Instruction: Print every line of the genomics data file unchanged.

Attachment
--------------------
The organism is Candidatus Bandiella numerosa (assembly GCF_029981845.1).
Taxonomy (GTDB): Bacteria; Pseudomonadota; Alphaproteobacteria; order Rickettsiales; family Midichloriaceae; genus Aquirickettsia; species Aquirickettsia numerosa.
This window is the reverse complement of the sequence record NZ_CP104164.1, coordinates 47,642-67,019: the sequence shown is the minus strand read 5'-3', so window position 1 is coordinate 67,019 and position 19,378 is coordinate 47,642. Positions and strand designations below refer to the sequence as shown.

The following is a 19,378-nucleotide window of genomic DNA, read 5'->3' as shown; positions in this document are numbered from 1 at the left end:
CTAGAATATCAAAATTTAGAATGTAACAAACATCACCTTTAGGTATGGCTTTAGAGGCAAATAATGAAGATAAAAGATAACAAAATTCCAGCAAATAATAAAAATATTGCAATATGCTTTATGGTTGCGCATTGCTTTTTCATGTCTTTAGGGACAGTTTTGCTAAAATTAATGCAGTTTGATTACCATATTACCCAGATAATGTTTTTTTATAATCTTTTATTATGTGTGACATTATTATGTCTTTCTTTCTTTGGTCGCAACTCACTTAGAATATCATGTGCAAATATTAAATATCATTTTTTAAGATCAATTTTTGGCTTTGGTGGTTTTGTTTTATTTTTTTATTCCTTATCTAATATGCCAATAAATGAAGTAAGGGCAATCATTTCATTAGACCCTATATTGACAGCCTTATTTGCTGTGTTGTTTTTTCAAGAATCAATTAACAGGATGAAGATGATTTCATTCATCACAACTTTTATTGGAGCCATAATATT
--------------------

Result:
The organism is Candidatus Bandiella numerosa (assembly GCF_029981845.1).
Taxonomy (GTDB): Bacteria; Pseudomonadota; Alphaproteobacteria; order Rickettsiales; family Midichloriaceae; genus Aquirickettsia; species Aquirickettsia numerosa.
This window is the reverse complement of the sequence record NZ_CP104164.1, coordinates 47,642-67,019: the sequence shown is the minus strand read 5'-3', so window position 1 is coordinate 67,019 and position 19,378 is coordinate 47,642. Positions and strand designations below refer to the sequence as shown.

The following is a 19,378-nucleotide window of genomic DNA, read 5'->3' as shown; positions in this document are numbered from 1 at the left end:
CTAGAATATCAAAATTTAGAATGTAACAAACATCACCTTTAGGTATGGCTTTAGAGGCAAATAATGAAGATAAAAGATAACAAAATTCCAGCAAATAATAAAAATATTGCAATATGCTTTATGGTTGCGCATTGCTTTTTCATGTCTTTAGGGACAGTTTTGCTAAAATTAATGCAGTTTGATTACCATATTACCCAGATAATGTTTTTTTATAATCTTTTATTATGTGTGACATTATTATGTCTTTCTTTCTTTGGTCGCAACTCACTTAGAATATCATGTGCAAATATTAAATATCATTTTTTAAGATCAATTTTTGGCTTTGGTGGTTTTGTTTTATTTTTTTATTCCTTATCTAATATGCCAATAAATGAAGTAAGGGCAATCATTTCATTAGACCCTATATTGACAGCCTTATTTGCTGTGTTGTTTTTTCAAGAATCAATTAACAGGATGAAGATGATTTCATTCATCACAACTTTTATTGGAGCCATAATATT